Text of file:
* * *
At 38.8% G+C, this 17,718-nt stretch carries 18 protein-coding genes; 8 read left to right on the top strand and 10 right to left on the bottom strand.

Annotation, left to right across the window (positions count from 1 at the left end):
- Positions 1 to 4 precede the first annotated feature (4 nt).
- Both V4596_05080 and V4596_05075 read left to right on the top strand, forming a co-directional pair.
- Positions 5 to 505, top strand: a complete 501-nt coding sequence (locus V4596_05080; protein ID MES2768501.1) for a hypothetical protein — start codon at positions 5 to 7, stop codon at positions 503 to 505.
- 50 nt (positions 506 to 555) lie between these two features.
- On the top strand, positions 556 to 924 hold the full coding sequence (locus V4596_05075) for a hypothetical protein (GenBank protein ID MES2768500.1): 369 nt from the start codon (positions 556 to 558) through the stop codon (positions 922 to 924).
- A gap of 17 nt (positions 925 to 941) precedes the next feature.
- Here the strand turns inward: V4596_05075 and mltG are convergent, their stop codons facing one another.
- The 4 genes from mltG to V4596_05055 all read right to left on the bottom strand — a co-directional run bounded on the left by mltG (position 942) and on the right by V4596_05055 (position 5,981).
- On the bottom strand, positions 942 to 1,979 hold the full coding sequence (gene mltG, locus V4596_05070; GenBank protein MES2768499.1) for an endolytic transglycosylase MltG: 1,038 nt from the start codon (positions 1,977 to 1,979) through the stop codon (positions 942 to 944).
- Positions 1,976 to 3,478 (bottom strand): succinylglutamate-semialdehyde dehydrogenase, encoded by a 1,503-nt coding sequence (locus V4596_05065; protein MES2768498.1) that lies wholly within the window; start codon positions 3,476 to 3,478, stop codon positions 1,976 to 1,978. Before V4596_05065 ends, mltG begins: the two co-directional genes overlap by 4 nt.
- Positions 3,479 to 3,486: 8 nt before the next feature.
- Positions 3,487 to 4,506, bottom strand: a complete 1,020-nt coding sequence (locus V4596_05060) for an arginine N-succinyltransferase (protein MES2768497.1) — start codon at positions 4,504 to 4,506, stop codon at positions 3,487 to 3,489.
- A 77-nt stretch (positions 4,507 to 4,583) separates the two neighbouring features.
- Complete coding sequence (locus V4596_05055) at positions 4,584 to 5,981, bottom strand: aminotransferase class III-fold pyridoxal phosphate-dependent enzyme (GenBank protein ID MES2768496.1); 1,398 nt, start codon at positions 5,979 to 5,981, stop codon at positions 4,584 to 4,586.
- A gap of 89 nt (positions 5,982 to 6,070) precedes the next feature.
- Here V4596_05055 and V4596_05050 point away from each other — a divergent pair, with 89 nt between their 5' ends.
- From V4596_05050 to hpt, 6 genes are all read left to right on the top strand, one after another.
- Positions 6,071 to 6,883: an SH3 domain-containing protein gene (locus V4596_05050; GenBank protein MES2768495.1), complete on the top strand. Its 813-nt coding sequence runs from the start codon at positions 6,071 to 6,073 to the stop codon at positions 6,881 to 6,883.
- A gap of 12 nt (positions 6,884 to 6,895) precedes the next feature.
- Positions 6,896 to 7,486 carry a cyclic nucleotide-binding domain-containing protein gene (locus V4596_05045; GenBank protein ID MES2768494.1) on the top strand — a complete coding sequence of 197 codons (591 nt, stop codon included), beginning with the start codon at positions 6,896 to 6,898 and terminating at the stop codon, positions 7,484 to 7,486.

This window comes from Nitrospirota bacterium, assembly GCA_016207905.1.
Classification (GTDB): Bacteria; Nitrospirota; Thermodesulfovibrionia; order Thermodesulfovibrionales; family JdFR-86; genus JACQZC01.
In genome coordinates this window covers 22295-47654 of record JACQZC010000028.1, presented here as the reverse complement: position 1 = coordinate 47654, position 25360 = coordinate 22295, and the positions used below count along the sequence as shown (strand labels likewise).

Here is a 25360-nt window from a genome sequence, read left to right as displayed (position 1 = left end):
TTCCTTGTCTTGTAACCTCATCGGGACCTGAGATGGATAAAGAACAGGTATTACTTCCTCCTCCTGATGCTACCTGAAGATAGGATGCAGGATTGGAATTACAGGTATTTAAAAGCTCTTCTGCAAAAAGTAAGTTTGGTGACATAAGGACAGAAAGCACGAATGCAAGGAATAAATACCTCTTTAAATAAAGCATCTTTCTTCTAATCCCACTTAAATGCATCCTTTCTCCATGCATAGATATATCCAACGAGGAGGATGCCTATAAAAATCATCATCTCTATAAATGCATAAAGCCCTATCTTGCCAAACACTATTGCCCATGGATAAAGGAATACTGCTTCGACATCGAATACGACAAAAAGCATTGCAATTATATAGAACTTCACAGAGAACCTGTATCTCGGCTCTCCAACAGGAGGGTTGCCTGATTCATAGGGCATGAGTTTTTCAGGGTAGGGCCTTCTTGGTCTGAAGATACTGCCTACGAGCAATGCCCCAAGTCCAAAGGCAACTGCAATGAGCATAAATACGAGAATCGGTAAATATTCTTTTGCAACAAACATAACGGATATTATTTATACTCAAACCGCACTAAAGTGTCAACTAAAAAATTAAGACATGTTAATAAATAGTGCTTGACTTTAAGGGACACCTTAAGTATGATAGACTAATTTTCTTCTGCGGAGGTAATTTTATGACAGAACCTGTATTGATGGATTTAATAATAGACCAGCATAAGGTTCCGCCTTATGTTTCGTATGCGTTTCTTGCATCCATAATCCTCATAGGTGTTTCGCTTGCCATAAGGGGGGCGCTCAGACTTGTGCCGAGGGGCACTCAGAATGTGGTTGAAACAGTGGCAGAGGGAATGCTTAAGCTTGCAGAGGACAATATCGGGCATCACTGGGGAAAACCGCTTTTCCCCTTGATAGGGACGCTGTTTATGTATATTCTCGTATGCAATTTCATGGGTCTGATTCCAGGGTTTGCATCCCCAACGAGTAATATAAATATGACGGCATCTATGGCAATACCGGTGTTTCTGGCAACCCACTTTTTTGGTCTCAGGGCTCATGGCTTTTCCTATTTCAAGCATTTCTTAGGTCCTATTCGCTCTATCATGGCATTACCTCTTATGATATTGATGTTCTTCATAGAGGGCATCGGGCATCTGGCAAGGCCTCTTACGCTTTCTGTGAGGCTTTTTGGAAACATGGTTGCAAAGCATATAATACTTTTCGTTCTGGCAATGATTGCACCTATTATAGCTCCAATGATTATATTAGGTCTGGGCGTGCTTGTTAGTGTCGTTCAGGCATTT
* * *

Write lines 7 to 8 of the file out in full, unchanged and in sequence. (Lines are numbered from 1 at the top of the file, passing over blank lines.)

- On the top strand, positions 556 to 924 hold the full coding sequence (locus V4596_05075) for a hypothetical protein (GenBank protein ID MES2768500.1): 369 nt from the start codon (positions 556 to 558) through the stop codon (positions 922 to 924).
- A gap of 17 nt (positions 925 to 941) precedes the next feature.